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The necessity of grounding your plumbing can be confusing if you are not an electrician or plumber by trade. Does your plumbing need to be grounded and if so, why?
Your piping–if it is primarily composed of metal–should be bonded to your electrical system and its grounding electrode. Your plumbing needs to be grounded to prevent damage to your electrical systems, yourself, or any other residents in your home.
Grounding standards are complicated and heavily dependent on local building codes. Let’s go over all of the reasons your plumbing should be grounded, what can affect that, as well as some specifics behind the practice.
Table of Contents
The threat potential of ungrounded plumbing
One of the more common materials used for pipes is copper. While this material comes with plenty of benefits, it also comes with a few potential risks.
Metal water pipes are excellent conductors of electricity. Metal water pipes can conduct electricity into a building and damage your electronics if they happen to cross your plumbing.
This current has a few potential sources:
- A nearby building with an open neutral
- Lightning strikes
- Faulty wiring or electronics
Wherever the unwanted current comes from, ungrounded plumbing poses a potential risk. By grounding your metal pipes you can add an extra layer of electrical protection and avoid accidents.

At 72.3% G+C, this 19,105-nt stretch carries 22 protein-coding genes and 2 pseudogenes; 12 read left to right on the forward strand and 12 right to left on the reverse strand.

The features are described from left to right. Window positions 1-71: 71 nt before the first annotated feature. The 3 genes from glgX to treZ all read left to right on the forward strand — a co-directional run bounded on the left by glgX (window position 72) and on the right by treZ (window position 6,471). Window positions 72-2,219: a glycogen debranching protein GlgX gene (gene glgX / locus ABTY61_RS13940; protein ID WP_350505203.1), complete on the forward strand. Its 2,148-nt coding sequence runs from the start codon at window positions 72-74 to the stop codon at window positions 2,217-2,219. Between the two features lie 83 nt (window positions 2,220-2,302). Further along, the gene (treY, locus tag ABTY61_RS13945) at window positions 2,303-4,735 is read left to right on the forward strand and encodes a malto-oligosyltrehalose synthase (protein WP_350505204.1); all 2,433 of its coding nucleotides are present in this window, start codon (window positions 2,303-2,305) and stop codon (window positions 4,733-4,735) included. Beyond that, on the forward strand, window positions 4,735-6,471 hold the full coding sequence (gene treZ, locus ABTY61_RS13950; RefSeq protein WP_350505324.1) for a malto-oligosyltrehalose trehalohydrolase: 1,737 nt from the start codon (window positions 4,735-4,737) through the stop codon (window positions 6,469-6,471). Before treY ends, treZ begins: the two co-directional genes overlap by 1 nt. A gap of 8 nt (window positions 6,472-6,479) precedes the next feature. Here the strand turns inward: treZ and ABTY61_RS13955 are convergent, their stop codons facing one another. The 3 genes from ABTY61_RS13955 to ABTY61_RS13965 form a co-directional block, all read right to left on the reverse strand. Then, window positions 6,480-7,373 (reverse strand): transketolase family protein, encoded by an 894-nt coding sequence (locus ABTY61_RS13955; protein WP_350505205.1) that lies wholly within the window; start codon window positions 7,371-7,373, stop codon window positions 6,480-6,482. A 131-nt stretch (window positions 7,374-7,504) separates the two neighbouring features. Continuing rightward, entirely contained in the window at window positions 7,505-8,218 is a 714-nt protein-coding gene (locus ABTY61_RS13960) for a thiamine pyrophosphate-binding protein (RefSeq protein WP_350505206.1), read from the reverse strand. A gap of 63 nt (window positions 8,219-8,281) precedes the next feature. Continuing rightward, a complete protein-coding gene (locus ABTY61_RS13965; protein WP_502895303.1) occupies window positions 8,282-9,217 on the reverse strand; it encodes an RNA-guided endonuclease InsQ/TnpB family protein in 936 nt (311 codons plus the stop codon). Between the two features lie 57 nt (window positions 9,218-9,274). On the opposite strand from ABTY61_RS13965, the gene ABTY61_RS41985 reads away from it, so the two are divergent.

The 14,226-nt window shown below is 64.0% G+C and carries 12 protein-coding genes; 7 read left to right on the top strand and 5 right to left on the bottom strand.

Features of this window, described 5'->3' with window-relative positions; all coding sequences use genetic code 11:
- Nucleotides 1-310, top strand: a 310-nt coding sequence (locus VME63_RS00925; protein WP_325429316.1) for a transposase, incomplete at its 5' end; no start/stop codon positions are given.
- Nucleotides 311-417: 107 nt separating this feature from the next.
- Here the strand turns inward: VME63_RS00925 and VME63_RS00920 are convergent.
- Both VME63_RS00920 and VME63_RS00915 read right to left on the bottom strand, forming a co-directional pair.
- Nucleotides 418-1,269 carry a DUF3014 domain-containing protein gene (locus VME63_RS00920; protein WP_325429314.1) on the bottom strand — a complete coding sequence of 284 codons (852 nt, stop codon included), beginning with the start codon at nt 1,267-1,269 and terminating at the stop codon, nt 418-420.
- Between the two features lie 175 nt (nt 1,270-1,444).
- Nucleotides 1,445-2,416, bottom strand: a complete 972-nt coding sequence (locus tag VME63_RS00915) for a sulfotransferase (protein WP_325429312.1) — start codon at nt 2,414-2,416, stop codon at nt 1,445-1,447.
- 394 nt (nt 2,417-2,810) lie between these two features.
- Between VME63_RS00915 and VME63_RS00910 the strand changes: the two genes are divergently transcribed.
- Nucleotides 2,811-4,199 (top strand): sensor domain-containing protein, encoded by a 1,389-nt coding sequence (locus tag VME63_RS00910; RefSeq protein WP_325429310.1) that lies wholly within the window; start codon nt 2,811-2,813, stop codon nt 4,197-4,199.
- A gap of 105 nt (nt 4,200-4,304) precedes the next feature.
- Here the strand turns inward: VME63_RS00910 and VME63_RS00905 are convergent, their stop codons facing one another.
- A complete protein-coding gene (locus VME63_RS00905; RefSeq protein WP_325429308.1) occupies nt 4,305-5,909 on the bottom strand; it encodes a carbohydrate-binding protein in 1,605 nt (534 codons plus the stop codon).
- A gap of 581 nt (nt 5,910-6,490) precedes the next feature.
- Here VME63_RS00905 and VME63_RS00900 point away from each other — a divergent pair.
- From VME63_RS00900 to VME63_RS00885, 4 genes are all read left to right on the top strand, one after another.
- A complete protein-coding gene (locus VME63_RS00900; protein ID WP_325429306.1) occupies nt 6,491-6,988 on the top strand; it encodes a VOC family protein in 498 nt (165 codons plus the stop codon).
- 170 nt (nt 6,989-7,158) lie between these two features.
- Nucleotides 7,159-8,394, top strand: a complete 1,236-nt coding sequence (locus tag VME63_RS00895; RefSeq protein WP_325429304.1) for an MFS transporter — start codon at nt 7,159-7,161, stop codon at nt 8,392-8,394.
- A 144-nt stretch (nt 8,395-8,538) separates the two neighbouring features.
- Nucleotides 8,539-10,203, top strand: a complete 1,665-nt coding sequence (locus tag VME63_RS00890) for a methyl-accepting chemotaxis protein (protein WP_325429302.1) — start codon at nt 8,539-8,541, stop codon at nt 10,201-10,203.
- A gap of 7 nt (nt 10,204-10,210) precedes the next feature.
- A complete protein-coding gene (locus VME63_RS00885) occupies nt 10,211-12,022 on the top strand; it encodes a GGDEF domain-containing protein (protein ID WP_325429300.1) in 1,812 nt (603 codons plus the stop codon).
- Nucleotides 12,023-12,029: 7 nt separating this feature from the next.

Grounding your plumbing will also provide a grounding electrode for internal faults in your electrical system. Your plumbing can become a safe direction for the electrical current to find the ground.
That said, grounding your plumbing is not the only way to protect your electrical system. Be sure to consult an electrician if your home needs further grounding.
Oftentimes having your plumbing system as a grounding electrode is not enough to prevent bodily harm.
Pipe material affects grounding needs
Water pipes and plumbing, in general, do not always make use of metal. There are five main materials used for plumbing.
These materials will determine whether your underground pipes can be used for grounding or not. The two main types that these five fall into are metallic and non-metallic.
The two metallic materials are copper and galvanized steel or cast iron. The other three are polyvinyl chloride pipes (PVC), cross-linked polyethylene (PEX), and acrylonitrile butadiene styrene (ABS).
While each of these materials has its own characteristics, what matters at the moment is its conductivity. Compared to the metals, the last three are not conductive.
Since PVC, PEX, and ABS are not especially conductive, they would not work as grounding electrode conductors (GEC). The metals, copper in particular, are electrically conductive.
Since this is the case, according to section 250.50 of the National Electric Code (NEC) underground water pipes made of metal must be bonded to the grounding electrode system.
Another condition is that the pipes must have 10 feet of direct contact with the earth. However, it is primarily the metal that determines the necessity for grounding.
This does mean that anywhere the metal pipe is replaced with a non-metallic material it must be bridged.
Bonding or grounding?
You will likely hear both grounding and bonding thrown about in relation to your plumbing system. While both are important when following building codes, you may not need to worry about bonding as much as grounding in this context.
That said, in some cases, you may need to bond your plumbing before or even in order to ground it. As mentioned at the end of the previous section, if portions of your primarily metal piping are PVC or another non-metallic material you will need to bridge the gaps.